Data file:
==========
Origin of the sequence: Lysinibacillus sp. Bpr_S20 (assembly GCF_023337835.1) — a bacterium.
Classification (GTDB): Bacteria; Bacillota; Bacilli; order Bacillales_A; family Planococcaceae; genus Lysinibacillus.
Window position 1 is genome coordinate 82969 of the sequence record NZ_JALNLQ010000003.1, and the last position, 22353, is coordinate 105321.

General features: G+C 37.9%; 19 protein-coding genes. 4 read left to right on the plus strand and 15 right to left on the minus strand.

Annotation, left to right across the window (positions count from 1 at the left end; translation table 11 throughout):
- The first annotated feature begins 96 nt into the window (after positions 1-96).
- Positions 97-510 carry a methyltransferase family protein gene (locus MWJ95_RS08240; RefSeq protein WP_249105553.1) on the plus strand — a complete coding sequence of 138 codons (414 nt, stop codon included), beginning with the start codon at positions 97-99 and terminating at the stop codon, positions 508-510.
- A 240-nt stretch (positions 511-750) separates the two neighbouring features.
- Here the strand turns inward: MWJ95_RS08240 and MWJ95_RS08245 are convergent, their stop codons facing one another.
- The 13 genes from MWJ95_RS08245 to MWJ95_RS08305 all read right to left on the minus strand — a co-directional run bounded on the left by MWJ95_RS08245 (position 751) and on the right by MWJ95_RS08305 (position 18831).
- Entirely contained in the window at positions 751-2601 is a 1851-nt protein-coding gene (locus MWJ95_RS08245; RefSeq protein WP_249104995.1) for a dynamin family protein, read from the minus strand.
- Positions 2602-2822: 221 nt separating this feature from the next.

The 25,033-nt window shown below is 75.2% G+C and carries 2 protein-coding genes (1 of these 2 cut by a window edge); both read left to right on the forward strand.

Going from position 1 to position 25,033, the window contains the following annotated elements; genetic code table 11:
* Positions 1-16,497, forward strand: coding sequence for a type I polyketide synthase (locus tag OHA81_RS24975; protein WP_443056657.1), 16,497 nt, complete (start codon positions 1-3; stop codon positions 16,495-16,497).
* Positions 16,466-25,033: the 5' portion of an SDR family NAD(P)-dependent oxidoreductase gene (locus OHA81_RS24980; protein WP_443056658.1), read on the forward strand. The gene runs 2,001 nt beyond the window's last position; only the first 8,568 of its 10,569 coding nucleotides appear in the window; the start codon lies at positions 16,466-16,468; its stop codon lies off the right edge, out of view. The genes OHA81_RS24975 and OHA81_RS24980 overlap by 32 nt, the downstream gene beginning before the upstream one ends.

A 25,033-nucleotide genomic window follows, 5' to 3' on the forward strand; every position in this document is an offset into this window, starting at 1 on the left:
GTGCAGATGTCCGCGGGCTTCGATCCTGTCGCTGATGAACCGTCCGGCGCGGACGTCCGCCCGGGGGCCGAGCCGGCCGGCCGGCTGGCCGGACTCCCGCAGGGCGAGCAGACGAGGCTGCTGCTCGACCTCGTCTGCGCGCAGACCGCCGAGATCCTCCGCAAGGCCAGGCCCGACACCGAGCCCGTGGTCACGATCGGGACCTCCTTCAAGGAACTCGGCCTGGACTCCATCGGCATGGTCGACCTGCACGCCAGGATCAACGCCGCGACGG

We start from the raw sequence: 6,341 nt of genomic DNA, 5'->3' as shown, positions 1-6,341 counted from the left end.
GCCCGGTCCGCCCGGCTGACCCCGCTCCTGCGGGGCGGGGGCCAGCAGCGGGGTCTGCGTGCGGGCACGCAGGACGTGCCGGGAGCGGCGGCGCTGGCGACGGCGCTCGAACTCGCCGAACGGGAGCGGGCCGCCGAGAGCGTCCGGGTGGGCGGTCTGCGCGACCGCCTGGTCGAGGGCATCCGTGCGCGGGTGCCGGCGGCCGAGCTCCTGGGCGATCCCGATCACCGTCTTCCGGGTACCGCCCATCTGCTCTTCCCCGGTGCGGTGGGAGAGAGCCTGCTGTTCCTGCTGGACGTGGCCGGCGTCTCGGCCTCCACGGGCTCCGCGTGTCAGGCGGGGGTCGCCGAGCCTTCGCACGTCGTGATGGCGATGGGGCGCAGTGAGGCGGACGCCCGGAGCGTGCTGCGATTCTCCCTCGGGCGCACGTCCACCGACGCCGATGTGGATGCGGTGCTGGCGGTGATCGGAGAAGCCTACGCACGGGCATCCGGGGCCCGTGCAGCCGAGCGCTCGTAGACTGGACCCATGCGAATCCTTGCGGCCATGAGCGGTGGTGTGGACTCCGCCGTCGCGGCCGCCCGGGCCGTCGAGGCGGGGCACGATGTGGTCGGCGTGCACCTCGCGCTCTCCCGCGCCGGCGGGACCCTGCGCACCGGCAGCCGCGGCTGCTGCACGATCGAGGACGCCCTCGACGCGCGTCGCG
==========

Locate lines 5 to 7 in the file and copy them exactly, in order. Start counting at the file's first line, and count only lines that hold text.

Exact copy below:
Annotation, left to right across the window (positions count from 1 at the left end; translation table 11 throughout):
- The first annotated feature begins 96 nt into the window (after positions 1-96).
- Positions 97-510 carry a methyltransferase family protein gene (locus MWJ95_RS08240; RefSeq protein WP_249105553.1) on the plus strand — a complete coding sequence of 138 codons (414 nt, stop codon included), beginning with the start codon at positions 97-99 and terminating at the stop codon, positions 508-510.